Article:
6/5/10 Coldwater Lake

David Holmes

Formerly known as "capmblade"
This entry at my blog at flyfishsnoqualmie.com.

My sister Patti agreed to sit Casey for a weekend. It gives us a great gift but also Casey gets to cultivate his relationship with Patti, Vick and Hannah and her beau, Travis Waldmer. We dropped Casey off at her place and stayed long enough to have some of Vick's amazing BBQ chicken for dinner! Then we hit the road and drove the truck down to Kelso, where we stayed at the Red Lion.

We woke to FANTASTIC weather and had breakfast at the local Denny's before hitting the road for the drive to Coldwater Lake. The drive takes only 60 minutes but it seems like all day as you climb slowly up into the mountains and eventually into the blast zone and finally arrive at Mt St. Helens National Park and then the boat launch to Coldwater Lake.

Coldwater Lake is one of our all-time favorite places to fish. Formed during the 1980 Mt. St. Helens eruption, this gigantic lake is chronically under-fished and yields big, wild trout. That's right, the trout there are WILD. Their ancestors came down out of protected little pockets of water and repopulated the lake. And the descendants live their lives, spawn and repopulate the lake every year.

The lake is so big (1000 acres? 3 miles long?) that the fish get spread out, often making for slow fishing, or at least, infrequent action. On a personal note: I was prepared to be out-fished and I was okay with that (wink)! I picked up the first nice fish shortly before lunch and then the second soon after. We had sighted minnows in the shallows so I figured that there would be trout waiting just in the deeper water to pick them off. And I was right, at least in the morning. Both of my fish were 15".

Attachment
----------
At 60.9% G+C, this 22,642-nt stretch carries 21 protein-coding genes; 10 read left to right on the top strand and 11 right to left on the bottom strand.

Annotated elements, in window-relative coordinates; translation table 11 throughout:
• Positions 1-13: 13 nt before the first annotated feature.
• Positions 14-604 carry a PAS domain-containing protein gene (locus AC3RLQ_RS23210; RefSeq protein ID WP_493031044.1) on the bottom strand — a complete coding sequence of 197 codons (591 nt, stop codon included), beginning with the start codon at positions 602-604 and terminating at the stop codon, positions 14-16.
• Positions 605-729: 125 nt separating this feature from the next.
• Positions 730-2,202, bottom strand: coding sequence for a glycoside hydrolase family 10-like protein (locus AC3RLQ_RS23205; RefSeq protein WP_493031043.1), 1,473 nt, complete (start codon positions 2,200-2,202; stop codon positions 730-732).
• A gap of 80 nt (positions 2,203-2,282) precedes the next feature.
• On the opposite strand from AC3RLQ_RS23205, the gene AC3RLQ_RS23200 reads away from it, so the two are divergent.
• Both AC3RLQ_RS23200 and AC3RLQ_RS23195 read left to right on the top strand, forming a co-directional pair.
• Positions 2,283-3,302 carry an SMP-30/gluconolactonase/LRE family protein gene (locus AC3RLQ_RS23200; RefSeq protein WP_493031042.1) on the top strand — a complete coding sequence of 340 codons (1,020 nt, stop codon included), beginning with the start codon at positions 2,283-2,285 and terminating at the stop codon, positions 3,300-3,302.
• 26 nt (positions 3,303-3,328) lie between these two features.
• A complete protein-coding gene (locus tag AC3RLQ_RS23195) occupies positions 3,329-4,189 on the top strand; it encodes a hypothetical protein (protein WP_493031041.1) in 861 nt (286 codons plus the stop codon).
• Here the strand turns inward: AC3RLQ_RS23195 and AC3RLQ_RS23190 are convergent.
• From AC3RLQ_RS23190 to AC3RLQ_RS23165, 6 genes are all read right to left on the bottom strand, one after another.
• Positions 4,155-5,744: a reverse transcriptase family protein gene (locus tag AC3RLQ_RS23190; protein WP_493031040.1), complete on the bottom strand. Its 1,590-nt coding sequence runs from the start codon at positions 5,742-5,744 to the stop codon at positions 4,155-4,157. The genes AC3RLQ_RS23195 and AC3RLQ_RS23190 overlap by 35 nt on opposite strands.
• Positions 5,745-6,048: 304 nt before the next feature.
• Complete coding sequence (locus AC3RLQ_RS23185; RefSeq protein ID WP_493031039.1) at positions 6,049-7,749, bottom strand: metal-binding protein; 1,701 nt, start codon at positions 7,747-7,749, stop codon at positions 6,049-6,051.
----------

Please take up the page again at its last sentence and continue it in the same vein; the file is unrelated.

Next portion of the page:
In the afternoon, Amy started picking up fish, too, using the same techniques. But things became REALLY fun when we started encountering the waterfalls. Every quarter mile or so, we'd find a new waterfall draining into the lake. The current that it created in the still water made the fish start acting like it was a river. We could see large trout picking off bugs in the moving water, so we'd anchor the boat and fish each falls as if they were little rivers. It was AWESOME.

Eventually we ended up at the far end of the lake. It had taken us five hours to get there its so far away! A full-on RIVER feeds into the far side creating a delta and broad shallow basin where lots of fish feed on terrestrials and other bugs in the water. We switched our lines to dry lines and each caught some nice, nice fish on dry flies. I fished the only Elk Hair Caddis from my box. I cast to a rising fish, watched him swirl under the fly, turn and take it. It was so sweet. He also was 15" (according to that new net that Amy got me for Christmas).

Amy fished a beetle pattern, hoping to duplicate the experience of catching that giant fish from last year. She didn't get the giant, but she did catch a 16" fish on her beetle. At 4:00pm we decided to head back across the lake and I started steaming in that direction. Even going straight back it took us 3 hours to get to the truck!

I slept in the truck all the way back to I-5 I was so tired. We had a celebratory dinner at a Mexican restaurant and then stayed the night at the Wonderful Heathman Lodge in Vancouver. I'm telling you, that place is FOUR STAR for a TWO STAR price. Sunday it rained like crazy, so we cancelled any fishing plans and went shopping instead. Like tourists. It was a great little trip. Here's to the next one!
Thanks for the report on Coldwater Lake and the nice pictures. It remains one of my favorite spots to fish...mostly due to the enormity of the area. I've had pretty good luck with a fast sink line and a wolly bugger, either green or black. Looks like you caught some beautiful fish on the surface which can only add to the excitement! Someday I'm going to try and find my way into Castle lake which as a crow flies isn't too far away but I hear its a long trek both by logging road and then down a steep grade by foot.